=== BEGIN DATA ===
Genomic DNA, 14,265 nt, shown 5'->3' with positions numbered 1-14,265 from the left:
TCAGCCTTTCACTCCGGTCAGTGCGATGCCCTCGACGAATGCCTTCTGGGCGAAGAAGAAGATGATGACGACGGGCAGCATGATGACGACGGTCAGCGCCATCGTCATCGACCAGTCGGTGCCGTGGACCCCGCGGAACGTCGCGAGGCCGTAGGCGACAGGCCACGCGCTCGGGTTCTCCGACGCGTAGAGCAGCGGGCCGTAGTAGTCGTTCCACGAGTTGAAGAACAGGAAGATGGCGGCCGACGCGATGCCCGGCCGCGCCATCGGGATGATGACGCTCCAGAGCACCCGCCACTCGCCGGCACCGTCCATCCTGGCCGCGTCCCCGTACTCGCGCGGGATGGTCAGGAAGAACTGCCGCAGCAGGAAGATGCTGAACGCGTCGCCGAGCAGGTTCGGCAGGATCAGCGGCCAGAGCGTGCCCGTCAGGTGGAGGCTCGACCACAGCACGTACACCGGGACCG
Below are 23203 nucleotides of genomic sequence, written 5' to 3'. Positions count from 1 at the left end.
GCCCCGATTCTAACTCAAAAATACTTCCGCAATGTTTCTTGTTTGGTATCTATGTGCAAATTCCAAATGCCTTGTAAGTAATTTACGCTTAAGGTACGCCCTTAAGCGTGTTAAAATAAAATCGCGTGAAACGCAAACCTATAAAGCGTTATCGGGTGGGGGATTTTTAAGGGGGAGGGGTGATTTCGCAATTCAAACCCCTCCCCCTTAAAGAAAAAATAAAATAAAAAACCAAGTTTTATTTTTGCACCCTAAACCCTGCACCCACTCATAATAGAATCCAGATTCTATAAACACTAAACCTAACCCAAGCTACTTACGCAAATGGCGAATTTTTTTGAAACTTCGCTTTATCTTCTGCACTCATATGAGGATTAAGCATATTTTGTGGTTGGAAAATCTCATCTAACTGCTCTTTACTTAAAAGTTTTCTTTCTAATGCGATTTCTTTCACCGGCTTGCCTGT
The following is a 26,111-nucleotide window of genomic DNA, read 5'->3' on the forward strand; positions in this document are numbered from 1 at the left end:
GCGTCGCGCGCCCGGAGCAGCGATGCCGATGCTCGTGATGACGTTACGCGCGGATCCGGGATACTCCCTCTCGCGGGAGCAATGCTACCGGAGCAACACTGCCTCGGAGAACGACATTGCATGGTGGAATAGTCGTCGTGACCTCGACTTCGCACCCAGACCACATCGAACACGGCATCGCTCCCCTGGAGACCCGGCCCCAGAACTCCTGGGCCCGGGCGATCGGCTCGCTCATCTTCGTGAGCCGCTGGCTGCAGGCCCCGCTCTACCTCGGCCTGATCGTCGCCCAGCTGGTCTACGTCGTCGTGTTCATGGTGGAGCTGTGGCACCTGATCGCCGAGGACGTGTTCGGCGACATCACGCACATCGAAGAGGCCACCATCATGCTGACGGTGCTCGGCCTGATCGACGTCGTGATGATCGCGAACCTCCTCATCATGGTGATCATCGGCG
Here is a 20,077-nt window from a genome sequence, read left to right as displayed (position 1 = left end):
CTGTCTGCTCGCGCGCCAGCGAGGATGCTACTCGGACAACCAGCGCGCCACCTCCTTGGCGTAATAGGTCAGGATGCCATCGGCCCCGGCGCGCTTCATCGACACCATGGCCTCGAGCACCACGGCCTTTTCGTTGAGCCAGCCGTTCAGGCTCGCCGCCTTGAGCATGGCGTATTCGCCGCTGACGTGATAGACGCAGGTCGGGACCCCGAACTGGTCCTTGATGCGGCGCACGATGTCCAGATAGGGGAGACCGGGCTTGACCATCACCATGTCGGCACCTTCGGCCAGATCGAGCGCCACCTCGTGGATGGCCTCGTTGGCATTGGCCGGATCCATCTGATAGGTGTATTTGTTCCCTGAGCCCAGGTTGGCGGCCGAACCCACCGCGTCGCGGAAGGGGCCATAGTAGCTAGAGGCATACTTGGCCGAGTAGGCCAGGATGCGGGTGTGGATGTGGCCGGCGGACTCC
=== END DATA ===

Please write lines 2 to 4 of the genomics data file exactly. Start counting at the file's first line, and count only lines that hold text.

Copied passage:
TCAGCCTTTCACTCCGGTCAGTGCGATGCCCTCGACGAATGCCTTCTGGGCGAAGAAGAAGATGATGACGACGGGCAGCATGATGACGACGGTCAGCGCCATCGTCATCGACCAGTCGGTGCCGTGGACCCCGCGGAACGTCGCGAGGCCGTAGGCGACAGGCCACGCGCTCGGGTTCTCCGACGCGTAGAGCAGCGGGCCGTAGTAGTCGTTCCACGAGTTGAAGAACAGGAAGATGGCGGCCGACGCGATGCCCGGCCGCGCCATCGGGATGATGACGCTCCAGAGCACCCGCCACTCGCCGGCACCGTCCATCCTGGCCGCGTCCCCGTACTCGCGCGGGATGGTCAGGAAGAACTGCCGCAGCAGGAAGATGCTGAACGCGTCGCCGAGCAGGTTCGGCAGGATCAGCGGCCAGAGCGTGCCCGTCAGGTGGAGGCTCGACCACAGCACGTACACCGGGACCG
Below are 23203 nucleotides of genomic sequence, written 5' to 3'. Positions count from 1 at the left end.
GCCCCGATTCTAACTCAAAAATACTTCCGCAATGTTTCTTGTTTGGTATCTATGTGCAAATTCCAAATGCCTTGTAAGTAATTTACGCTTAAGGTACGCCCTTAAGCGTGTTAAAATAAAATCGCGTGAAACGCAAACCTATAAAGCGTTATCGGGTGGGGGATTTTTAAGGGGGAGGGGTGATTTCGCAATTCAAACCCCTCCCCCTTAAAGAAAAAATAAAATAAAAAACCAAGTTTTATTTTTGCACCCTAAACCCTGCACCCACTCATAATAGAATCCAGATTCTATAAACACTAAACCTAACCCAAGCTACTTACGCAAATGGCGAATTTTTTTGAAACTTCGCTTTATCTTCTGCACTCATATGAGGATTAAGCATATTTTGTGGTTGGAAAATCTCATCTAACTGCTCTTTACTTAAAAGTTTTCTTTCTAATGCGATTTCTTTCACCGGCTTGCCTGT